Air temperature, relative humidity, and rainfall data were collected using weather stations on the research stations.

2.4. Determination of moisture content

The moisture content of groundnut samples was measured using the Mini GAC moisture meters. These were calibrated to ensure the accuracy. To determine the moisture content, groundnut samples were initially shelled. Later, a total of 50 g was filled in the moisture meter loader, after which the loader was emptied into the analyzer. The results were read using the display window on the moisture meters.

2.5. Aflatoxin analysis

2.5.1. Validation of the MReader

To determine the precision and recovery of the immune-chromatographic assay analysis, antigenic standards were used. For high calibration standard procedure, 100 μl of pink antigenic standard was added to 500 μl of sample buffer diluent. Then 100 μl was aliquoted in a separate vial. A reveal Q+ test strip was placed in the vial and was left to develop for 6 min. After 6 min, the strip was placed in the mreader strip holder, and the aflatoxin levels were read using the mreader. For the low calibration standard procedure, 35 ml of 65% ethanol solution was added to a 10 g control groundnut sample which was free of aflatoxins. Then, a 100 μl of the pink antigenic standard solution was added to the 30 ml extracts and mixed for 2 min. Later, a 100 μl of the mixture was added to 500 μl of the sample buffer diluent. A mixture of 100 μl was later aliquoted to a separate vial. Finally, the total aflatoxin in the sample was measured by placing the reveal Q+ test strip in the vial and was left to develop for 6 min, and aflatoxin reading was done using the mreader.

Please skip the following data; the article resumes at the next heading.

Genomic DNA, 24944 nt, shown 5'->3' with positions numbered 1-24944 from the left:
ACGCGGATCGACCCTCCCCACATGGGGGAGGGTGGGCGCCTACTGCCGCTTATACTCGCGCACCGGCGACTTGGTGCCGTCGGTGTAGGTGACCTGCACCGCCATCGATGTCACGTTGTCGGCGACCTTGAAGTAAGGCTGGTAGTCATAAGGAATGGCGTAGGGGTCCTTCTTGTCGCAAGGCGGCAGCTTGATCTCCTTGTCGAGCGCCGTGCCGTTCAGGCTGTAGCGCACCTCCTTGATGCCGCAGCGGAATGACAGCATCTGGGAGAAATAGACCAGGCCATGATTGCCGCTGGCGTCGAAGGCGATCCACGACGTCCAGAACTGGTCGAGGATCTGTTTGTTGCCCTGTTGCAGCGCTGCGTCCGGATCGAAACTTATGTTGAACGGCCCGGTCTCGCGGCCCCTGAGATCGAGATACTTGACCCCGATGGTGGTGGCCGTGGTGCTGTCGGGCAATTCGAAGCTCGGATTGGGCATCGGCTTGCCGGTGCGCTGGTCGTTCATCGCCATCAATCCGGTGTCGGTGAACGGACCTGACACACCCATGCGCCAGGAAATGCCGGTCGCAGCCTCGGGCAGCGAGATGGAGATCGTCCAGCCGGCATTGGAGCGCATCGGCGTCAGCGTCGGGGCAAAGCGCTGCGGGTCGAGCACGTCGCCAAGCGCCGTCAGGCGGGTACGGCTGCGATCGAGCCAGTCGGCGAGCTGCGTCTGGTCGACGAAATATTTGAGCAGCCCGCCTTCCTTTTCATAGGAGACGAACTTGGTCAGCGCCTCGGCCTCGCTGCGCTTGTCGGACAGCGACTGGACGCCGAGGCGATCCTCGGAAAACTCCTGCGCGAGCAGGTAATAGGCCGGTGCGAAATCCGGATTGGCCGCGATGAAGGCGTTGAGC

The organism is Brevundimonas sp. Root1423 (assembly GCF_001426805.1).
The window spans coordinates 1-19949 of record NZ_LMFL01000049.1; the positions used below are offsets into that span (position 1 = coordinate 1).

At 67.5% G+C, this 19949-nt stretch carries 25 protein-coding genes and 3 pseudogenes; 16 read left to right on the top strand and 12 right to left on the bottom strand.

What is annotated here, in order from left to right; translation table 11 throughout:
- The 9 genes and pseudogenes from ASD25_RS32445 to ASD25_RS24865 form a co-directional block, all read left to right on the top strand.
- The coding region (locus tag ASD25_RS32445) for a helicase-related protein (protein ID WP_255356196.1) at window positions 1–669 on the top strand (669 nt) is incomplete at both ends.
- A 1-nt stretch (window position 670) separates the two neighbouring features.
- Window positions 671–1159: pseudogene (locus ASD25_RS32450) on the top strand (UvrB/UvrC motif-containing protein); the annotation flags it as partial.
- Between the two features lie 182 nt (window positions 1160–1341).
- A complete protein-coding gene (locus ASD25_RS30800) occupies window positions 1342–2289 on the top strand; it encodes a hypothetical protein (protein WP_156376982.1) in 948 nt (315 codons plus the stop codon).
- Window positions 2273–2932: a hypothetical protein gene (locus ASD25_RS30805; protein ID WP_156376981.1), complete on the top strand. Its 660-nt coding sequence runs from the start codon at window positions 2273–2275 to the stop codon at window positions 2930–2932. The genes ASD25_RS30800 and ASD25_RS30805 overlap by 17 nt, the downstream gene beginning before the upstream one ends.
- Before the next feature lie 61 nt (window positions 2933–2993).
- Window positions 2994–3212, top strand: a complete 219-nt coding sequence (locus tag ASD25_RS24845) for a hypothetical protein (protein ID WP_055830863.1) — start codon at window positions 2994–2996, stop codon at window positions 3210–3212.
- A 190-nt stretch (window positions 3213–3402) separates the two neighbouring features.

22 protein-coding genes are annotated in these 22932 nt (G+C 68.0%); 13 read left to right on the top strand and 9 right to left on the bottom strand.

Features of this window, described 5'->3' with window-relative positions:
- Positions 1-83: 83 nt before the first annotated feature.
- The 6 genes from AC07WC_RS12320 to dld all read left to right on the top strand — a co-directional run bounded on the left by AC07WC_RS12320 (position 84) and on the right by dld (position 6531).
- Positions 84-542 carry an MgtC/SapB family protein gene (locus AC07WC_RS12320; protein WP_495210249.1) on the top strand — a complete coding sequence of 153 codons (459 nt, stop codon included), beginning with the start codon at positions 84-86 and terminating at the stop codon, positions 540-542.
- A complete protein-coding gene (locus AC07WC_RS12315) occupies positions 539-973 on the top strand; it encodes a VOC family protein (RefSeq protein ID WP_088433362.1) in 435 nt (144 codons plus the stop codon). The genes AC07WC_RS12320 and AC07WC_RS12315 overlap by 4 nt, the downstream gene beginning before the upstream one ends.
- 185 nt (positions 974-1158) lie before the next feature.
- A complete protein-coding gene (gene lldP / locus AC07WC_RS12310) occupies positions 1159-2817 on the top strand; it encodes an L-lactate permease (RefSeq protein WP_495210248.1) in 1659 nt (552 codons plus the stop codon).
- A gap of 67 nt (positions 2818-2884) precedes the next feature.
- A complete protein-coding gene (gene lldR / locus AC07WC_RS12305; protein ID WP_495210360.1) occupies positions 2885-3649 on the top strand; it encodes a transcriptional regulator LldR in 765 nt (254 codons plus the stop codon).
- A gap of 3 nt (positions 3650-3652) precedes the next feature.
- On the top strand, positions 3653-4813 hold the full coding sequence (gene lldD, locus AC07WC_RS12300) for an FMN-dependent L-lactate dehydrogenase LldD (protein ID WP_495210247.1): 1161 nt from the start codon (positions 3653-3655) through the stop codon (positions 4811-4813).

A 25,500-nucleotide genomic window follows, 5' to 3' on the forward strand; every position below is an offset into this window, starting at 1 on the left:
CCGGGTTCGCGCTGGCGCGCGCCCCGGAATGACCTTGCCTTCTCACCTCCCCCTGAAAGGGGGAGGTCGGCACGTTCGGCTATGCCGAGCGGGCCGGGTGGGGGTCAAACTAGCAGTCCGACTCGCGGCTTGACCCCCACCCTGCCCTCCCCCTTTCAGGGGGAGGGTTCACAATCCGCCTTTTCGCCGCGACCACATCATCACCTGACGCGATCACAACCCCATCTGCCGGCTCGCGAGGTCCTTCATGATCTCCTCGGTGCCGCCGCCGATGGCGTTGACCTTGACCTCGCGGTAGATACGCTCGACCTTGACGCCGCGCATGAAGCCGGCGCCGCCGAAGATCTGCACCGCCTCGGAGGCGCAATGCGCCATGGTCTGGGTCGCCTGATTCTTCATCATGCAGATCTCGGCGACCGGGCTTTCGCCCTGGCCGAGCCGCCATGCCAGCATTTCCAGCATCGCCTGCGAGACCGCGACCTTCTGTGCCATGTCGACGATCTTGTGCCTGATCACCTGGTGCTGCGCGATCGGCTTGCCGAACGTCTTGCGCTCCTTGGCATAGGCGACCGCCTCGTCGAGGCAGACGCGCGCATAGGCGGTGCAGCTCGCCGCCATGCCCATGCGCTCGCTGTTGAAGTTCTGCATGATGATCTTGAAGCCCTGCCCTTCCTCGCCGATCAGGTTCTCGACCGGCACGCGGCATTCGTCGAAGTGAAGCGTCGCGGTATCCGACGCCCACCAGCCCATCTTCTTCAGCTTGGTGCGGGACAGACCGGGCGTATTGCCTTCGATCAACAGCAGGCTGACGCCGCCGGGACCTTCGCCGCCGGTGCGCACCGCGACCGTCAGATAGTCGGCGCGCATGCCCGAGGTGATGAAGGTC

2.5.2. Sample preparation and aflatoxin determination

Aflatoxin analysis was carried out using immune-chromatographic assay Reveal Q+ mreader according to the manufacturer’s recommendation. Prepared groundnut samples (500 g each) were ground finely using the Agri-Grind grinder until fine particles and homogeneity were obtained. Then, a subsample of 10 g was obtained from each of the composite samples. The subsample was aliquoting in 35 ml of 65% ethanol, and the contents were mixed gently by shaking the holding tube manually. After filtration of the blended subsample, 100 μl of the filtrate was mixed with 500 μl diluent solution in a dilution vial. After obtaining a fine mixture, a 100 μl extract of the aliquoted mixture was collected and added to a separate vial. Finally, a reveal Q+ test strip was placed in the vial containing the aliquoted mixture and was left to develop for 6 min. The test strip was later placed in the mreader holder, and the aflatoxin contamination levels of the sample were determined using the mreader based on the chromatographic characteristics of the sample in the strip. The data were statistically analyzed using GenStat Discovery 4. An independent Tukey’s test was used to compare the means of the aflatoxin results. The tests for relationships were carried out using the Pearson Correlation Index, and the interpretation was performed at two-sided 95% confidence limit.